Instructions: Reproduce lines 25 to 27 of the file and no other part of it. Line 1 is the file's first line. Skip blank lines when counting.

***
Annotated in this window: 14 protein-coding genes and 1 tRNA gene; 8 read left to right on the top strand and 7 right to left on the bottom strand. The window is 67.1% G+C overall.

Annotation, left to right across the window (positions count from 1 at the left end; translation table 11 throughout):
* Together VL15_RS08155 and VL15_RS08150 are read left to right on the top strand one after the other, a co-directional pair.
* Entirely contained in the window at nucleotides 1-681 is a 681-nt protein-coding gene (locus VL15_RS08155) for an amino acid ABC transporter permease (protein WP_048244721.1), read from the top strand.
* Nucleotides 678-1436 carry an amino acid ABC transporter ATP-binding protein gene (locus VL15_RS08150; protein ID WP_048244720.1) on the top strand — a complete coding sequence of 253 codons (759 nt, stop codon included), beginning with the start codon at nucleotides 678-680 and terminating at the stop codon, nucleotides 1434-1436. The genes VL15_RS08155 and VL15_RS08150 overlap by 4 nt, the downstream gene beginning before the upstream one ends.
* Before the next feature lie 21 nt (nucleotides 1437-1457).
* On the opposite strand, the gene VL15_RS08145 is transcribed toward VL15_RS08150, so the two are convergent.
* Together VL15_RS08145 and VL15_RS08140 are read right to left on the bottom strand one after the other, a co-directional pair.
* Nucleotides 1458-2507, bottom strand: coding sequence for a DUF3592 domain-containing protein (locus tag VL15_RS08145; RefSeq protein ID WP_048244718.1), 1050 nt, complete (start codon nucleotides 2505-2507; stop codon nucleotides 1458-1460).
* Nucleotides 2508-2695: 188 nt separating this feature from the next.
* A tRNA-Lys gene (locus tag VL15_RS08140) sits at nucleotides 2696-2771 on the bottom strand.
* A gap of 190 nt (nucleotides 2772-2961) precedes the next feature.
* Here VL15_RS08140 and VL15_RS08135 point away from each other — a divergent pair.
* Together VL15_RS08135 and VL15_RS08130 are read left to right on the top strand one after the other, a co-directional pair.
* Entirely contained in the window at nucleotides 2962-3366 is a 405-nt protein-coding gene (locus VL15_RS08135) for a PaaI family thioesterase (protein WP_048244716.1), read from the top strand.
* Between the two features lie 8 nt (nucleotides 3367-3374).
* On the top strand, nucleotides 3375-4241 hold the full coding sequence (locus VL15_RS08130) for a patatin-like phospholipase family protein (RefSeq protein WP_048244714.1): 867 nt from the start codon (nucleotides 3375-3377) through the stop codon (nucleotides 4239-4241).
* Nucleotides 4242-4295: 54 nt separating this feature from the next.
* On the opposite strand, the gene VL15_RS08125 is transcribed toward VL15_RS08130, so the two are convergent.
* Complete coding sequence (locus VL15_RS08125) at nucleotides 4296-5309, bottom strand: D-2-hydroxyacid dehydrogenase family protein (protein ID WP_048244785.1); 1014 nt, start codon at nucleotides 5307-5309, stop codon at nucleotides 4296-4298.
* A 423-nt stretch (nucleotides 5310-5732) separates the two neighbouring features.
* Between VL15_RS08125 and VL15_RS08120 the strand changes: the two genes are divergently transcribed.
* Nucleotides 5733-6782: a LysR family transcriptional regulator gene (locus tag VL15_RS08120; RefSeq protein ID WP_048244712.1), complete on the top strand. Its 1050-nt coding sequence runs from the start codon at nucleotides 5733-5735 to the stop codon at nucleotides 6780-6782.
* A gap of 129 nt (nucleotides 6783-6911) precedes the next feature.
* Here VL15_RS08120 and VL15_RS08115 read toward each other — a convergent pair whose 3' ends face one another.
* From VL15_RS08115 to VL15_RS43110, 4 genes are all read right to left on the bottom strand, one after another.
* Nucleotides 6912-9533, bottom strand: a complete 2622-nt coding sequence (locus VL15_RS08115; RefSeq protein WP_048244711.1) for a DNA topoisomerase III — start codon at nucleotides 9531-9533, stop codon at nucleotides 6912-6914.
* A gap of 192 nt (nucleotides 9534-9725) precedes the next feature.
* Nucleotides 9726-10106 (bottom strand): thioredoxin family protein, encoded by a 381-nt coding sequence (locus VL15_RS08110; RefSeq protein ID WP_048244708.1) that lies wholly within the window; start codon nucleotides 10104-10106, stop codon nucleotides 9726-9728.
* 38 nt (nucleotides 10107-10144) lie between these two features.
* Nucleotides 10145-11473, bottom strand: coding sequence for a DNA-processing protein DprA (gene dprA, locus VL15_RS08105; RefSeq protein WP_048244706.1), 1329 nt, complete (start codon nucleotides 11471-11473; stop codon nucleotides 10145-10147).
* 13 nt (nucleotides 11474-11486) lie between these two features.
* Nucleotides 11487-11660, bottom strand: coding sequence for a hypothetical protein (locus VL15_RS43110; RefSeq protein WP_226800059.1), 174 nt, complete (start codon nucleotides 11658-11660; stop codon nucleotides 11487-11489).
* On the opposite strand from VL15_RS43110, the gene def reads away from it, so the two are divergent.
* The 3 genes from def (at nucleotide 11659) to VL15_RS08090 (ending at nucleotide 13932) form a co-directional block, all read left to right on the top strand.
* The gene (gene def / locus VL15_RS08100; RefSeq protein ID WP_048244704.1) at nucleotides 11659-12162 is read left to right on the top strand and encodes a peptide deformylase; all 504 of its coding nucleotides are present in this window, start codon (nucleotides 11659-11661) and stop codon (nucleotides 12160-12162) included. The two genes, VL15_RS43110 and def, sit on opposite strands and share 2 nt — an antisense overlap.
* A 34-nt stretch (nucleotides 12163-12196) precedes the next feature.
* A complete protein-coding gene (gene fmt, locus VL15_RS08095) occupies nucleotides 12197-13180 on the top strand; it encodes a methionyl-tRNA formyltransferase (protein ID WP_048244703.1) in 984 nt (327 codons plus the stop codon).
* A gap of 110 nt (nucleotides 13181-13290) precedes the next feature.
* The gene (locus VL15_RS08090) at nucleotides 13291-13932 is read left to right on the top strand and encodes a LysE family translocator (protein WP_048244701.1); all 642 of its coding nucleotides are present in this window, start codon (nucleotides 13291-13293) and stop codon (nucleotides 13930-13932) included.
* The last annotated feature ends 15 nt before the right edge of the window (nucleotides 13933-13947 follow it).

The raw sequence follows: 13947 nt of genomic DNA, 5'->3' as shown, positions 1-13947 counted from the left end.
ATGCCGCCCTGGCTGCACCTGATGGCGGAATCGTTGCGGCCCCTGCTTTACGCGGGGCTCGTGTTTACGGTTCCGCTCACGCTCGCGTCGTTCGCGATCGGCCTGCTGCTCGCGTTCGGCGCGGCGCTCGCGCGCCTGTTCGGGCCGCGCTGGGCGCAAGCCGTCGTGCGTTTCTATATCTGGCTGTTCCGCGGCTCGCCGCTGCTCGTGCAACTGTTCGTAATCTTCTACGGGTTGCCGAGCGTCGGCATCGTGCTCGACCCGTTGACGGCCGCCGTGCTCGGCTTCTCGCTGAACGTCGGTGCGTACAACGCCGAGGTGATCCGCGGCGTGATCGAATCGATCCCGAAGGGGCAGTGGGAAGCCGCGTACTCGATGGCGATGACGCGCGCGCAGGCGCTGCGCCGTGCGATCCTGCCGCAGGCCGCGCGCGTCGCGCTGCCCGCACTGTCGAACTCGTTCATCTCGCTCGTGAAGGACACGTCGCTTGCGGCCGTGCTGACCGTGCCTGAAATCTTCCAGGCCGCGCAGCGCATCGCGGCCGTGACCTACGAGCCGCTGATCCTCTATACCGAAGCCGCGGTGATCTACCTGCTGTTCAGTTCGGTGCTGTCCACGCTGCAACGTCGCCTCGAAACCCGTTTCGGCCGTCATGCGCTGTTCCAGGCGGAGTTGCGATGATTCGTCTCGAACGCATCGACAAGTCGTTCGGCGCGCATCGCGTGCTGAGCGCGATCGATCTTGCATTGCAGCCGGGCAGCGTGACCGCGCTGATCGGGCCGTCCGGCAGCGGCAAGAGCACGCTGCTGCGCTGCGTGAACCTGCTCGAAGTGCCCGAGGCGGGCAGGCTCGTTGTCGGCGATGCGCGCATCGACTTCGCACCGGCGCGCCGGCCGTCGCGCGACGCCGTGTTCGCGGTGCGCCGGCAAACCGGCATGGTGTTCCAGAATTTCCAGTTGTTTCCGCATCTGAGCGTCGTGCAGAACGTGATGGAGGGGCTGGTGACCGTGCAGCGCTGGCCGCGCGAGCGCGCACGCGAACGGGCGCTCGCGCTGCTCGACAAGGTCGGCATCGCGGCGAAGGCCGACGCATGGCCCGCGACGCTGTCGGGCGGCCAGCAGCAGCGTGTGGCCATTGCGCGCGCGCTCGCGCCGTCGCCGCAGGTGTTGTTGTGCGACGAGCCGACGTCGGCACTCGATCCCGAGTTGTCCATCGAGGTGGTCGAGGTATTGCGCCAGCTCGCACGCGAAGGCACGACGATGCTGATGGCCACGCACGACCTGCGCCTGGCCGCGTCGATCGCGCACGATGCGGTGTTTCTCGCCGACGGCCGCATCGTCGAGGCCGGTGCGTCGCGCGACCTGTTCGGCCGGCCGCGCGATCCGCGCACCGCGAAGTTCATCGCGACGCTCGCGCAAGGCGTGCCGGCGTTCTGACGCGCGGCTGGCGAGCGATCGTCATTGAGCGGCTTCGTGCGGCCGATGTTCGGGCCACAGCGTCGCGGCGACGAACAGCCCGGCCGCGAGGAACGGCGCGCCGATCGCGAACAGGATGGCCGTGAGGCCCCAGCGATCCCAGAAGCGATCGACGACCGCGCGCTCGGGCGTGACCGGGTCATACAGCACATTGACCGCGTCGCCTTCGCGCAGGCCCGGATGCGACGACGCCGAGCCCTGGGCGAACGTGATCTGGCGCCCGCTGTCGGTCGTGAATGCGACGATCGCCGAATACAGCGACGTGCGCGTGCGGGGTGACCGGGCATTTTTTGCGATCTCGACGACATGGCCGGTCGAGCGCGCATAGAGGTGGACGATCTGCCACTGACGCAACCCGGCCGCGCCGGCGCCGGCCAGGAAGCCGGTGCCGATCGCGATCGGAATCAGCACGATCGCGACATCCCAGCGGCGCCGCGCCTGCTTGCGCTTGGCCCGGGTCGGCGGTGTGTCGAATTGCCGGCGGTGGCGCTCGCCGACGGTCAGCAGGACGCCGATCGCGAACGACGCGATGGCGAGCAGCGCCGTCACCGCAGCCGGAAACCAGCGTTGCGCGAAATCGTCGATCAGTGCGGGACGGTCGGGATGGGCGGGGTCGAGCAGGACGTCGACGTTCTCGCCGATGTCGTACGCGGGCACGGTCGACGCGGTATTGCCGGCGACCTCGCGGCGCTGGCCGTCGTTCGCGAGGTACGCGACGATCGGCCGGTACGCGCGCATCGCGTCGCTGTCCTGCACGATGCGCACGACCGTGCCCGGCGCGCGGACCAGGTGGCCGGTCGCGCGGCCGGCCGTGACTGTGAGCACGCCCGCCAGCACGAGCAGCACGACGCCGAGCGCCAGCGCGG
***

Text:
* Here VL15_RS08120 and VL15_RS08115 read toward each other — a convergent pair whose 3' ends face one another.
* From VL15_RS08115 to VL15_RS43110, 4 genes are all read right to left on the bottom strand, one after another.
* Nucleotides 6912-9533, bottom strand: a complete 2622-nt coding sequence (locus VL15_RS08115; RefSeq protein WP_048244711.1) for a DNA topoisomerase III — start codon at nucleotides 9531-9533, stop codon at nucleotides 6912-6914.